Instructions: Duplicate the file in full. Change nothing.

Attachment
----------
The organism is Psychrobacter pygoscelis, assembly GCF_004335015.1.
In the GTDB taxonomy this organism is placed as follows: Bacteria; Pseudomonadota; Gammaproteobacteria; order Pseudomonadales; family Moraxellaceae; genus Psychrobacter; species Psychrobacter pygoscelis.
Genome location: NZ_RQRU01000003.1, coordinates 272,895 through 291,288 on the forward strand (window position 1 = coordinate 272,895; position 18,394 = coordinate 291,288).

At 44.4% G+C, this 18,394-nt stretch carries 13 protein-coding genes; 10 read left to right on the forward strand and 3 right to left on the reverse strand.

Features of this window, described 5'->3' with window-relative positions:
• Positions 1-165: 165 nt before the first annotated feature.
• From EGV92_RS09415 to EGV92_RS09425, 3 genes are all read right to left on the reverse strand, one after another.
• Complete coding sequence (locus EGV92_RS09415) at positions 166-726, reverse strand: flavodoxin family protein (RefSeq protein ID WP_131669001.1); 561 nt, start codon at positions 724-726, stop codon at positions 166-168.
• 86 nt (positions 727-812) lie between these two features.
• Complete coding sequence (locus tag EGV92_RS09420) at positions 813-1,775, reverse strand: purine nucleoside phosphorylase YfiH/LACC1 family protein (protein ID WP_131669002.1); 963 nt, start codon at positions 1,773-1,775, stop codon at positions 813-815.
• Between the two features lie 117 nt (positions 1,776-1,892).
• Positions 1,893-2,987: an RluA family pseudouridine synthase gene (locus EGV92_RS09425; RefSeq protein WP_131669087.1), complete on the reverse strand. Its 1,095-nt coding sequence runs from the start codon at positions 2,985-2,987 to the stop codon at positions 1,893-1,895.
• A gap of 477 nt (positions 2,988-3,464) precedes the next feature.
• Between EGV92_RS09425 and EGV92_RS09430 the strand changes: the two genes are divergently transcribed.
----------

The organism is Psychrobacter pygoscelis, assembly GCF_004335015.1.
In the GTDB taxonomy this organism is placed as follows: Bacteria; Pseudomonadota; Gammaproteobacteria; order Pseudomonadales; family Moraxellaceae; genus Psychrobacter; species Psychrobacter pygoscelis.
Genome location: NZ_RQRU01000003.1, coordinates 272,895 through 291,288 on the forward strand (window position 1 = coordinate 272,895; position 18,394 = coordinate 291,288).

At 44.4% G+C, this 18,394-nt stretch carries 13 protein-coding genes; 10 read left to right on the forward strand and 3 right to left on the reverse strand.

Features of this window, described 5'->3' with window-relative positions:
• Positions 1-165: 165 nt before the first annotated feature.
• From EGV92_RS09415 to EGV92_RS09425, 3 genes are all read right to left on the reverse strand, one after another.
• Complete coding sequence (locus EGV92_RS09415) at positions 166-726, reverse strand: flavodoxin family protein (RefSeq protein ID WP_131669001.1); 561 nt, start codon at positions 724-726, stop codon at positions 166-168.
• 86 nt (positions 727-812) lie between these two features.
• Complete coding sequence (locus tag EGV92_RS09420) at positions 813-1,775, reverse strand: purine nucleoside phosphorylase YfiH/LACC1 family protein (protein ID WP_131669002.1); 963 nt, start codon at positions 1,773-1,775, stop codon at positions 813-815.
• Between the two features lie 117 nt (positions 1,776-1,892).
• Positions 1,893-2,987: an RluA family pseudouridine synthase gene (locus EGV92_RS09425; RefSeq protein WP_131669087.1), complete on the reverse strand. Its 1,095-nt coding sequence runs from the start codon at positions 2,985-2,987 to the stop codon at positions 1,893-1,895.
• A gap of 477 nt (positions 2,988-3,464) precedes the next feature.
• Between EGV92_RS09425 and EGV92_RS09430 the strand changes: the two genes are divergently transcribed.